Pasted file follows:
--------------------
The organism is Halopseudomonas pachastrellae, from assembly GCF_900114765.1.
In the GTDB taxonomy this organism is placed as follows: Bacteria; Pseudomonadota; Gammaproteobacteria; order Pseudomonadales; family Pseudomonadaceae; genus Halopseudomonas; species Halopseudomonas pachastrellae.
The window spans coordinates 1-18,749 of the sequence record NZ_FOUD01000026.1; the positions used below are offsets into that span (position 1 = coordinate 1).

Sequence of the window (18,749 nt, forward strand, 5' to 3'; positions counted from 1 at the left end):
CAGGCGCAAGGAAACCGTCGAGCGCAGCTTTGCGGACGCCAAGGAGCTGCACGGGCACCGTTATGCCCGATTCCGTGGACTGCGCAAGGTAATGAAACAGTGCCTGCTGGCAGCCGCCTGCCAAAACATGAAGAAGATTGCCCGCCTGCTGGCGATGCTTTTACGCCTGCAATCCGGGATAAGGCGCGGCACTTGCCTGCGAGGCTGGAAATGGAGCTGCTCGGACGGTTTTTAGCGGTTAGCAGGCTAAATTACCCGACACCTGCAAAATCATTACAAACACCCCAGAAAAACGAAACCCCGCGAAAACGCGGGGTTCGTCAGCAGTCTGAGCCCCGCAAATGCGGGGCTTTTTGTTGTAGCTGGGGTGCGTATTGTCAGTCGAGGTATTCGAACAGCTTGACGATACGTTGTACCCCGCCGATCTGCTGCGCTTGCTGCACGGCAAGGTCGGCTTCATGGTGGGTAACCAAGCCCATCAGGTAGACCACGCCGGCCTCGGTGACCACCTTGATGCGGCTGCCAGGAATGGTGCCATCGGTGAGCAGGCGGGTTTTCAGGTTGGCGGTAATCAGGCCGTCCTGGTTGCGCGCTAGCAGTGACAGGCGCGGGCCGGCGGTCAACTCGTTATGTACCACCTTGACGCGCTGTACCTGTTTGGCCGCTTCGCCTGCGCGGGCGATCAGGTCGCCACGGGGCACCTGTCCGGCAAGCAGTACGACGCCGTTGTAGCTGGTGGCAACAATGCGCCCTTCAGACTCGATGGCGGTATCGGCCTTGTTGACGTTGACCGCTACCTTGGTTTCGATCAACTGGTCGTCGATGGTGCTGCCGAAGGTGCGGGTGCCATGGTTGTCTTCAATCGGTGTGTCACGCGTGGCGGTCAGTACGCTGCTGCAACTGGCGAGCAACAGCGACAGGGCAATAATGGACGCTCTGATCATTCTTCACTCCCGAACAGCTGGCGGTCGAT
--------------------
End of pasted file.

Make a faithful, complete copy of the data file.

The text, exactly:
The organism is Halopseudomonas pachastrellae, from assembly GCF_900114765.1.
In the GTDB taxonomy this organism is placed as follows: Bacteria; Pseudomonadota; Gammaproteobacteria; order Pseudomonadales; family Pseudomonadaceae; genus Halopseudomonas; species Halopseudomonas pachastrellae.
The window spans coordinates 1-18,749 of the sequence record NZ_FOUD01000026.1; the positions used below are offsets into that span (position 1 = coordinate 1).

Sequence of the window (18,749 nt, forward strand, 5' to 3'; positions counted from 1 at the left end):
CAGGCGCAAGGAAACCGTCGAGCGCAGCTTTGCGGACGCCAAGGAGCTGCACGGGCACCGTTATGCCCGATTCCGTGGACTGCGCAAGGTAATGAAACAGTGCCTGCTGGCAGCCGCCTGCCAAAACATGAAGAAGATTGCCCGCCTGCTGGCGATGCTTTTACGCCTGCAATCCGGGATAAGGCGCGGCACTTGCCTGCGAGGCTGGAAATGGAGCTGCTCGGACGGTTTTTAGCGGTTAGCAGGCTAAATTACCCGACACCTGCAAAATCATTACAAACACCCCAGAAAAACGAAACCCCGCGAAAACGCGGGGTTCGTCAGCAGTCTGAGCCCCGCAAATGCGGGGCTTTTTGTTGTAGCTGGGGTGCGTATTGTCAGTCGAGGTATTCGAACAGCTTGACGATACGTTGTACCCCGCCGATCTGCTGCGCTTGCTGCACGGCAAGGTCGGCTTCATGGTGGGTAACCAAGCCCATCAGGTAGACCACGCCGGCCTCGGTGACCACCTTGATGCGGCTGCCAGGAATGGTGCCATCGGTGAGCAGGCGGGTTTTCAGGTTGGCGGTAATCAGGCCGTCCTGGTTGCGCGCTAGCAGTGACAGGCGCGGGCCGGCGGTCAACTCGTTATGTACCACCTTGACGCGCTGTACCTGTTTGGCCGCTTCGCCTGCGCGGGCGATCAGGTCGCCACGGGGCACCTGTCCGGCAAGCAGTACGACGCCGTTGTAGCTGGTGGCAACAATGCGCCCTTCAGACTCGATGGCGGTATCGGCCTTGTTGACGTTGACCGCTACCTTGGTTTCGATCAACTGGTCGTCGATGGTGCTGCCGAAGGTGCGGGTGCCATGGTTGTCTTCAATCGGTGTGTCACGCGTGGCGGTCAGTACGCTGCTGCAACTGGCGAGCAACAGCGACAGGGCAATAATGGACGCTCTGATCATTCTTCACTCCCGAACAGCTGGCGGTCGAT